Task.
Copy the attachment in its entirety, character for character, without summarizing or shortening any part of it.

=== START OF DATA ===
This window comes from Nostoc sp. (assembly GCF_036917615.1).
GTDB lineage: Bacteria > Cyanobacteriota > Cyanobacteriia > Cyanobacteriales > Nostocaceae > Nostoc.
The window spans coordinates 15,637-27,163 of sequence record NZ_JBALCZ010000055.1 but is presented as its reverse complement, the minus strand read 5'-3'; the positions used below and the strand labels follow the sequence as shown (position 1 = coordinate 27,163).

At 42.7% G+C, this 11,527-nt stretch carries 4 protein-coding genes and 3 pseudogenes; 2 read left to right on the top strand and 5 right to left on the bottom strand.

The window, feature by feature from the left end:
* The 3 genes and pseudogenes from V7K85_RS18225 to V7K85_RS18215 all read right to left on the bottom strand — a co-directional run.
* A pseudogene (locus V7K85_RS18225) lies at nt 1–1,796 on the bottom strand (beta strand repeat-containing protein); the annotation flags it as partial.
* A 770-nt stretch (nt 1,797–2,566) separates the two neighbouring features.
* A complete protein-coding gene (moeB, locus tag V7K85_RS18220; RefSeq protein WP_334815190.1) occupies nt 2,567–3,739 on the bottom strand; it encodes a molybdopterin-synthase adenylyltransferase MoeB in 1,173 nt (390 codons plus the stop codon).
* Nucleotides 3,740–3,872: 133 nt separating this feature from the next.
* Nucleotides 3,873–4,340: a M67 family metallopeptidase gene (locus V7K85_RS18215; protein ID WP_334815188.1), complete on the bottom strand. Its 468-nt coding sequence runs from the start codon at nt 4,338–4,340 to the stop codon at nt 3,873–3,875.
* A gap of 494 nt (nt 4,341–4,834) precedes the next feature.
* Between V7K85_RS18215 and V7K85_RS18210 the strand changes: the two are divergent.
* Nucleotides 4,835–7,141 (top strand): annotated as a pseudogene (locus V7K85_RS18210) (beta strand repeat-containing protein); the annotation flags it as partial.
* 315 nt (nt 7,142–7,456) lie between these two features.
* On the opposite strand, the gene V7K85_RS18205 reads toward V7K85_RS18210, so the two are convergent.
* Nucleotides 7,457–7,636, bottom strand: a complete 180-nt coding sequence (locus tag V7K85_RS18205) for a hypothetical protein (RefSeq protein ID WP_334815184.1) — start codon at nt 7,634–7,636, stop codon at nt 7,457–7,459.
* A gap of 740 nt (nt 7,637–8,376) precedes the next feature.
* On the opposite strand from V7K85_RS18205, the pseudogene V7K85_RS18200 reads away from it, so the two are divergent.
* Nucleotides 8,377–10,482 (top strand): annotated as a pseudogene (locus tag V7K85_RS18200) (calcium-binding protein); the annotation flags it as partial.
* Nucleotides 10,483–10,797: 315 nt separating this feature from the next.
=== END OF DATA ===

This window comes from Nostoc sp. (assembly GCF_036917615.1).
GTDB lineage: Bacteria > Cyanobacteriota > Cyanobacteriia > Cyanobacteriales > Nostocaceae > Nostoc.
The window spans coordinates 15,637-27,163 of sequence record NZ_JBALCZ010000055.1 but is presented as its reverse complement, the minus strand read 5'-3'; the positions used below and the strand labels follow the sequence as shown (position 1 = coordinate 27,163).

At 42.7% G+C, this 11,527-nt stretch carries 4 protein-coding genes and 3 pseudogenes; 2 read left to right on the top strand and 5 right to left on the bottom strand.

The window, feature by feature from the left end:
* The 3 genes and pseudogenes from V7K85_RS18225 to V7K85_RS18215 all read right to left on the bottom strand — a co-directional run.
* A pseudogene (locus V7K85_RS18225) lies at nt 1–1,796 on the bottom strand (beta strand repeat-containing protein); the annotation flags it as partial.
* A 770-nt stretch (nt 1,797–2,566) separates the two neighbouring features.
* A complete protein-coding gene (moeB, locus tag V7K85_RS18220; RefSeq protein WP_334815190.1) occupies nt 2,567–3,739 on the bottom strand; it encodes a molybdopterin-synthase adenylyltransferase MoeB in 1,173 nt (390 codons plus the stop codon).
* Nucleotides 3,740–3,872: 133 nt separating this feature from the next.
* Nucleotides 3,873–4,340: a M67 family metallopeptidase gene (locus V7K85_RS18215; protein ID WP_334815188.1), complete on the bottom strand. Its 468-nt coding sequence runs from the start codon at nt 4,338–4,340 to the stop codon at nt 3,873–3,875.
* A gap of 494 nt (nt 4,341–4,834) precedes the next feature.
* Between V7K85_RS18215 and V7K85_RS18210 the strand changes: the two are divergent.
* Nucleotides 4,835–7,141 (top strand): annotated as a pseudogene (locus V7K85_RS18210) (beta strand repeat-containing protein); the annotation flags it as partial.
* 315 nt (nt 7,142–7,456) lie between these two features.
* On the opposite strand, the gene V7K85_RS18205 reads toward V7K85_RS18210, so the two are convergent.
* Nucleotides 7,457–7,636, bottom strand: a complete 180-nt coding sequence (locus tag V7K85_RS18205) for a hypothetical protein (RefSeq protein ID WP_334815184.1) — start codon at nt 7,634–7,636, stop codon at nt 7,457–7,459.
* A gap of 740 nt (nt 7,637–8,376) precedes the next feature.
* On the opposite strand from V7K85_RS18205, the pseudogene V7K85_RS18200 reads away from it, so the two are divergent.
* Nucleotides 8,377–10,482 (top strand): annotated as a pseudogene (locus tag V7K85_RS18200) (calcium-binding protein); the annotation flags it as partial.
* Nucleotides 10,483–10,797: 315 nt separating this feature from the next.